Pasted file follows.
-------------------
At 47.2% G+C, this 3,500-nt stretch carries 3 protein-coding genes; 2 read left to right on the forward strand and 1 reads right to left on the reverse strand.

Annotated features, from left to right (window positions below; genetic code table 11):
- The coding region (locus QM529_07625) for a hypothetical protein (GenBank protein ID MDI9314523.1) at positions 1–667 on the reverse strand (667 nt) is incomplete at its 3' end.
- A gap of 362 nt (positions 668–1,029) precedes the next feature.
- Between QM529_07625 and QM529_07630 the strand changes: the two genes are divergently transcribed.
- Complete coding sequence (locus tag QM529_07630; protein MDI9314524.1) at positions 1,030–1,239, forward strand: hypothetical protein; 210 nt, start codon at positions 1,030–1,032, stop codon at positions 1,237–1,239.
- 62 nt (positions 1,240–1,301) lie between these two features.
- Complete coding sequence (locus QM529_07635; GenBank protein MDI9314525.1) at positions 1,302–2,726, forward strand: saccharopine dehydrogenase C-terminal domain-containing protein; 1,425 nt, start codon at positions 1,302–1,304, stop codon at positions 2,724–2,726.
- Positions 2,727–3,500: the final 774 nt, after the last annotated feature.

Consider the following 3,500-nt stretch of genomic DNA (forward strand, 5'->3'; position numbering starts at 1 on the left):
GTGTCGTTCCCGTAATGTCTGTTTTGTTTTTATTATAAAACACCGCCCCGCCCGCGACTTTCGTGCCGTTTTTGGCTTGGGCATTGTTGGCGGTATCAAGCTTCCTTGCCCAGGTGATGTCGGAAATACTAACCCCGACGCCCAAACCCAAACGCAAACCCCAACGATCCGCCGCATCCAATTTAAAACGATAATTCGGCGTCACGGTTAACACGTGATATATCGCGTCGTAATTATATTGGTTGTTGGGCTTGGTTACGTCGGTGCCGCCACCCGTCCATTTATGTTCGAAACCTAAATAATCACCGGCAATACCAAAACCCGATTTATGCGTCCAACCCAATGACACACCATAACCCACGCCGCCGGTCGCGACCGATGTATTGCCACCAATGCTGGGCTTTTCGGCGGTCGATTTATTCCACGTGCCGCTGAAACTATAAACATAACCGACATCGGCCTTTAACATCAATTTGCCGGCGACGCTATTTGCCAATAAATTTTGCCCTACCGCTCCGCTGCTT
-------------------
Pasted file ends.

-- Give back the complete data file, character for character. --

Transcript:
At 47.2% G+C, this 3,500-nt stretch carries 3 protein-coding genes; 2 read left to right on the forward strand and 1 reads right to left on the reverse strand.

Annotated features, from left to right (window positions below; genetic code table 11):
- The coding region (locus QM529_07625) for a hypothetical protein (GenBank protein ID MDI9314523.1) at positions 1–667 on the reverse strand (667 nt) is incomplete at its 3' end.
- A gap of 362 nt (positions 668–1,029) precedes the next feature.
- Between QM529_07625 and QM529_07630 the strand changes: the two genes are divergently transcribed.
- Complete coding sequence (locus tag QM529_07630; protein MDI9314524.1) at positions 1,030–1,239, forward strand: hypothetical protein; 210 nt, start codon at positions 1,030–1,032, stop codon at positions 1,237–1,239.
- 62 nt (positions 1,240–1,301) lie between these two features.
- Complete coding sequence (locus QM529_07635; GenBank protein MDI9314525.1) at positions 1,302–2,726, forward strand: saccharopine dehydrogenase C-terminal domain-containing protein; 1,425 nt, start codon at positions 1,302–1,304, stop codon at positions 2,724–2,726.
- Positions 2,727–3,500: the final 774 nt, after the last annotated feature.

Consider the following 3,500-nt stretch of genomic DNA (forward strand, 5'->3'; position numbering starts at 1 on the left):
GTGTCGTTCCCGTAATGTCTGTTTTGTTTTTATTATAAAACACCGCCCCGCCCGCGACTTTCGTGCCGTTTTTGGCTTGGGCATTGTTGGCGGTATCAAGCTTCCTTGCCCAGGTGATGTCGGAAATACTAACCCCGACGCCCAAACCCAAACGCAAACCCCAACGATCCGCCGCATCCAATTTAAAACGATAATTCGGCGTCACGGTTAACACGTGATATATCGCGTCGTAATTATATTGGTTGTTGGGCTTGGTTACGTCGGTGCCGCCACCCGTCCATTTATGTTCGAAACCTAAATAATCACCGGCAATACCAAAACCCGATTTATGCGTCCAACCCAATGACACACCATAACCCACGCCGCCGGTCGCGACCGATGTATTGCCACCAATGCTGGGCTTTTCGGCGGTCGATTTATTCCACGTGCCGCTGAAACTATAAACATAACCGACATCGGCCTTTAACATCAATTTGCCGGCGACGCTATTTGCCAATAAATTTTGCCCTACCGCTCCGCTGCTT